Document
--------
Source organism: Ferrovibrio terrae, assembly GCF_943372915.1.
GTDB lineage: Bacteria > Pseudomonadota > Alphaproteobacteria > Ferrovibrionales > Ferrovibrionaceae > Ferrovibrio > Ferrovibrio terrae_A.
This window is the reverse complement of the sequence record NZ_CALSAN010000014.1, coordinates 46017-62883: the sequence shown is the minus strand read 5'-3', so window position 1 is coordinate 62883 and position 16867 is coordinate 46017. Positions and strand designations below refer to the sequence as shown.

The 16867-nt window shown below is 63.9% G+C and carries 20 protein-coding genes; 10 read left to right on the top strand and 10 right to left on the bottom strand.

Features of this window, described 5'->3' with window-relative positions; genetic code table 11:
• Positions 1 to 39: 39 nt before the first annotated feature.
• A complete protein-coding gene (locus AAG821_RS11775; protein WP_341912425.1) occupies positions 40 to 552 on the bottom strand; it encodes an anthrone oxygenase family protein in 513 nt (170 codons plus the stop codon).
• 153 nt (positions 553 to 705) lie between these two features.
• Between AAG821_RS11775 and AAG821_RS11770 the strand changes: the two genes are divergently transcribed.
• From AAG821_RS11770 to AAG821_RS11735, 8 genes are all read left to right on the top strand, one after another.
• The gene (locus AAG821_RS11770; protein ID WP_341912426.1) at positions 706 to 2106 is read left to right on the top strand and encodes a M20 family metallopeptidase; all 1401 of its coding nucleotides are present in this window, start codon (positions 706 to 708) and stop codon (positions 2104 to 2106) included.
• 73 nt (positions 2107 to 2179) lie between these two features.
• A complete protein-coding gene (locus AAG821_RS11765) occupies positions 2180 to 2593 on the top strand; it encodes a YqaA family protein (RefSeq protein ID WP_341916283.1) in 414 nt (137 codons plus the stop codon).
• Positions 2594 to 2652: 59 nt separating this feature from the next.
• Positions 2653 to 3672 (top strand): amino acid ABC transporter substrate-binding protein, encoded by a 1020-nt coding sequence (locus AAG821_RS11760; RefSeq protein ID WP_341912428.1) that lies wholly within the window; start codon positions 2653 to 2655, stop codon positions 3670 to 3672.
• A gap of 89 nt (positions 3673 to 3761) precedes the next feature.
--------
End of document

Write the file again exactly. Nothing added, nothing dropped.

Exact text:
Source organism: Ferrovibrio terrae, assembly GCF_943372915.1.
GTDB lineage: Bacteria > Pseudomonadota > Alphaproteobacteria > Ferrovibrionales > Ferrovibrionaceae > Ferrovibrio > Ferrovibrio terrae_A.
This window is the reverse complement of the sequence record NZ_CALSAN010000014.1, coordinates 46017-62883: the sequence shown is the minus strand read 5'-3', so window position 1 is coordinate 62883 and position 16867 is coordinate 46017. Positions and strand designations below refer to the sequence as shown.

The 16867-nt window shown below is 63.9% G+C and carries 20 protein-coding genes; 10 read left to right on the top strand and 10 right to left on the bottom strand.

Features of this window, described 5'->3' with window-relative positions; genetic code table 11:
• Positions 1 to 39: 39 nt before the first annotated feature.
• A complete protein-coding gene (locus AAG821_RS11775; protein WP_341912425.1) occupies positions 40 to 552 on the bottom strand; it encodes an anthrone oxygenase family protein in 513 nt (170 codons plus the stop codon).
• 153 nt (positions 553 to 705) lie between these two features.
• Between AAG821_RS11775 and AAG821_RS11770 the strand changes: the two genes are divergently transcribed.
• From AAG821_RS11770 to AAG821_RS11735, 8 genes are all read left to right on the top strand, one after another.
• The gene (locus AAG821_RS11770; protein ID WP_341912426.1) at positions 706 to 2106 is read left to right on the top strand and encodes a M20 family metallopeptidase; all 1401 of its coding nucleotides are present in this window, start codon (positions 706 to 708) and stop codon (positions 2104 to 2106) included.
• 73 nt (positions 2107 to 2179) lie between these two features.
• A complete protein-coding gene (locus AAG821_RS11765) occupies positions 2180 to 2593 on the top strand; it encodes a YqaA family protein (RefSeq protein ID WP_341916283.1) in 414 nt (137 codons plus the stop codon).
• Positions 2594 to 2652: 59 nt separating this feature from the next.
• Positions 2653 to 3672 (top strand): amino acid ABC transporter substrate-binding protein, encoded by a 1020-nt coding sequence (locus AAG821_RS11760; RefSeq protein ID WP_341912428.1) that lies wholly within the window; start codon positions 2653 to 2655, stop codon positions 3670 to 3672.
• A gap of 89 nt (positions 3673 to 3761) precedes the next feature.